Darren Stevens was run out in his last innings in both Vitality Blast and Royal London One-Day Cup cricket but two years after those setbacks, he is desperate to get another chance in white-ball cricket.
The evergreen all-rounder may be pushing 45 – in fact he will have reached the landmark well before this year’s competitions get under way – but he says he still has much to give in both formats.
The Kent cricketer hasn’t played in the 20-over format since being run out for a duck while on loan at Derbyshire in August 2019 and fared little better when caught short of his ground when scoring four for Kent in a 50-over game four months earlier.
And although, in an interview in the latest issue of County Cricket Matters magazine, he tells editor and Guerilla Cricket commentator Annie Chave that his county have informed him that youth is their priority, he says there is something he can offer that the youngsters can’t.
“I love white-ball cricket and the challenges that it brings,” he says. “But they’ve pigeon-holed me now and tell me I’m too old to play.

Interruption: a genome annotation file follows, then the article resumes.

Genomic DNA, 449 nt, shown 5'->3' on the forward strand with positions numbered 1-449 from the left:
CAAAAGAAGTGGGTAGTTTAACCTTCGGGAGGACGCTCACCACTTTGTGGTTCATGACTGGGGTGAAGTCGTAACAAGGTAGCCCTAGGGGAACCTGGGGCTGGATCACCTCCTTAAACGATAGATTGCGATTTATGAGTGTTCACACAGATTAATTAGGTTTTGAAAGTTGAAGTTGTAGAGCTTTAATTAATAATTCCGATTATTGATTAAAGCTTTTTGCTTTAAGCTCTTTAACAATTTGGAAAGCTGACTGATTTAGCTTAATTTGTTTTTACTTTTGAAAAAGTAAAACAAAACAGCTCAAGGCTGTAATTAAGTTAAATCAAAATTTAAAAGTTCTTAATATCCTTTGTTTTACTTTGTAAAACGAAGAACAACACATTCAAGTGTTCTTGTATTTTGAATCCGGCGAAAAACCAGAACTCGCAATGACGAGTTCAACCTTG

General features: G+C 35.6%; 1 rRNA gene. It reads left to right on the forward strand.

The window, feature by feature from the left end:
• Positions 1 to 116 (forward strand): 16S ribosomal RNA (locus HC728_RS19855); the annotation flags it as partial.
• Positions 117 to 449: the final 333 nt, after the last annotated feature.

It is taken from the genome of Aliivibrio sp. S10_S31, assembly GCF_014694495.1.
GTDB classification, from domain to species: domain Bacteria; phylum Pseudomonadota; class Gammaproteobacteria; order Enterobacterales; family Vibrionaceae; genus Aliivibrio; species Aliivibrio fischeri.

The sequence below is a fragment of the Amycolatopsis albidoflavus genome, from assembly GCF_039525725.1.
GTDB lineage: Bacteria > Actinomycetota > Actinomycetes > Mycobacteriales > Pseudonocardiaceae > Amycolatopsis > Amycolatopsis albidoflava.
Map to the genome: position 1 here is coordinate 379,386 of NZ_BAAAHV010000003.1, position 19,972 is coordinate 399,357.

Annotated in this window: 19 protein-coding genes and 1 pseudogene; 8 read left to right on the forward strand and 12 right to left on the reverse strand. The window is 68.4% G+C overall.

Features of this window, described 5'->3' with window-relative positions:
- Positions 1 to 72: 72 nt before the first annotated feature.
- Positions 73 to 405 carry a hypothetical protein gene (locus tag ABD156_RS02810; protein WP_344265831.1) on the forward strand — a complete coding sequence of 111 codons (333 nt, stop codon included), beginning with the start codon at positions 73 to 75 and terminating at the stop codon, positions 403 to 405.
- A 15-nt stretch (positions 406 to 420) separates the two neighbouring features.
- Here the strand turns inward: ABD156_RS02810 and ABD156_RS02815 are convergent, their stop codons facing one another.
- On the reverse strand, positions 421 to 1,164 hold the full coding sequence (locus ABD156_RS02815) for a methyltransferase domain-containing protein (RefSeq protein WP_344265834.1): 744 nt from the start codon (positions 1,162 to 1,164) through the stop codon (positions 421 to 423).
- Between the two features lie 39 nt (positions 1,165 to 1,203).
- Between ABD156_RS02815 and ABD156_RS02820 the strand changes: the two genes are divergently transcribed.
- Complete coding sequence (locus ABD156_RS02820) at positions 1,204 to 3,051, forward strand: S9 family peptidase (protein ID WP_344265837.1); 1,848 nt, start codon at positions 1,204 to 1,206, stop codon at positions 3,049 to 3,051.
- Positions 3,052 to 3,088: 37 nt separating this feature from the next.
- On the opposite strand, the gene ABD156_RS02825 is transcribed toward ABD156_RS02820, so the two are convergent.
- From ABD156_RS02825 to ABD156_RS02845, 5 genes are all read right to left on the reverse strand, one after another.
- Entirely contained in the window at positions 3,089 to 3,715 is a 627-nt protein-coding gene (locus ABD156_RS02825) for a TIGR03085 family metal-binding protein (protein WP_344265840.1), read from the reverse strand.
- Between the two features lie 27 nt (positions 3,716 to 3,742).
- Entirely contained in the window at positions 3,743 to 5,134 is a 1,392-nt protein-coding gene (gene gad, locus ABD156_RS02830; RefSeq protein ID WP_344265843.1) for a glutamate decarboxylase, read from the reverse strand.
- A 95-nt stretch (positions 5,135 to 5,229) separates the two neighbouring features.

“It kills me because T20 is my game and it always has been. If I look back over the last three years, we’ve got to quarter-finals and last stages, and if I look at where we’ve crumbled it’s been in the middle, and that’s been my role for 15 years.”
In a wide-ranging interview, the man who has had spells with Dhaka Gladiators and Comilla Victorians in the T20 Bangladesh Premier League also reveals what Jason Gillespie thought of him when temporary coach at Kent and the debt he owes to Neil Burns, who helped him at his first county, Leicestershire.
The interview with Stevens, who has scored almost 16,000 first-class runs and is only four wickets short of 550, is just one of many interesting and informative articles in the sixth edition of CCM.
Fellow Guerilla Gary Naylor talks about his love for – and the connections and contrasts between – covering cricket and theatre, while Derek Payne hilariously envisions the future of the Hundred. There is an interview with the recently-retired Ollie Rayner, a moving tribute to the West Indies fast bowler Ezra Moseley, who died in a car accident in his native Barbados last month, and in a publication strong on women’s cricket, a look ahead to the women’s domestic season from author Richard Clark and Abbie Slade’s experience of a year in the life of a female supporter of “the gentleman’s game”. And, as they say, a helluva lot more!